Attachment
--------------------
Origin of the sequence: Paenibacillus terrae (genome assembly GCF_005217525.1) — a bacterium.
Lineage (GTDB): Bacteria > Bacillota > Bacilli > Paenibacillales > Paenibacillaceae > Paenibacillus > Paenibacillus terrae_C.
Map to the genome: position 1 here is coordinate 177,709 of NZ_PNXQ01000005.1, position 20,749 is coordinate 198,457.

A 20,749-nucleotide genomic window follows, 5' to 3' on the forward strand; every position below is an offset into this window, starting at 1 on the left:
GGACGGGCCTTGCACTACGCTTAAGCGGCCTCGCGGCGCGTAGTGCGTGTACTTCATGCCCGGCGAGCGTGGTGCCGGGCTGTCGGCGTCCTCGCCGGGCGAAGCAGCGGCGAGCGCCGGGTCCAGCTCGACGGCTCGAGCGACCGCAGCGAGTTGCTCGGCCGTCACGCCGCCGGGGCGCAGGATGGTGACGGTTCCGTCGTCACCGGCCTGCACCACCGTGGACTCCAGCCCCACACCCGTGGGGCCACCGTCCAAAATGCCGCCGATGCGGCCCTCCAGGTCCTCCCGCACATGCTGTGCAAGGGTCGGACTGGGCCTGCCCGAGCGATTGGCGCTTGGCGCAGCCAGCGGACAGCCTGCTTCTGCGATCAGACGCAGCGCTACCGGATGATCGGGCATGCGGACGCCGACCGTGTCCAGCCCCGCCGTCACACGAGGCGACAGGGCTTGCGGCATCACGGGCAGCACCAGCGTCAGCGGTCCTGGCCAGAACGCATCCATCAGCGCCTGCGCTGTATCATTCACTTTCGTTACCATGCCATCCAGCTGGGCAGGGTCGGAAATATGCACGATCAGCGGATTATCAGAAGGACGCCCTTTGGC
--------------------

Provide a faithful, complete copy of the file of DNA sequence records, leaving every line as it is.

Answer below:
Origin of the sequence: Paenibacillus terrae (genome assembly GCF_005217525.1) — a bacterium.
Lineage (GTDB): Bacteria > Bacillota > Bacilli > Paenibacillales > Paenibacillaceae > Paenibacillus > Paenibacillus terrae_C.
Map to the genome: position 1 here is coordinate 177,709 of NZ_PNXQ01000005.1, position 20,749 is coordinate 198,457.

A 20,749-nucleotide genomic window follows, 5' to 3' on the forward strand; every position below is an offset into this window, starting at 1 on the left:
GGACGGGCCTTGCACTACGCTTAAGCGGCCTCGCGGCGCGTAGTGCGTGTACTTCATGCCCGGCGAGCGTGGTGCCGGGCTGTCGGCGTCCTCGCCGGGCGAAGCAGCGGCGAGCGCCGGGTCCAGCTCGACGGCTCGAGCGACCGCAGCGAGTTGCTCGGCCGTCACGCCGCCGGGGCGCAGGATGGTGACGGTTCCGTCGTCACCGGCCTGCACCACCGTGGACTCCAGCCCCACACCCGTGGGGCCACCGTCCAAAATGCCGCCGATGCGGCCCTCCAGGTCCTCCCGCACATGCTGTGCAAGGGTCGGACTGGGCCTGCCCGAGCGATTGGCGCTTGGCGCAGCCAGCGGACAGCCTGCTTCTGCGATCAGACGCAGCGCTACCGGATGATCGGGCATGCGGACGCCGACCGTGTCCAGCCCCGCCGTCACACGAGGCGACAGGGCTTGCGGCATCACGGGCAGCACCAGCGTCAGCGGTCCTGGCCAGAACGCATCCATCAGCGCCTGCGCTGTATCATTCACTTTCGTTACCATGCCATCCAGCTGGGCAGGGTCGGAAATATGCACGATCAGCGGATTATCAGAAGGACGCCCTTTGGC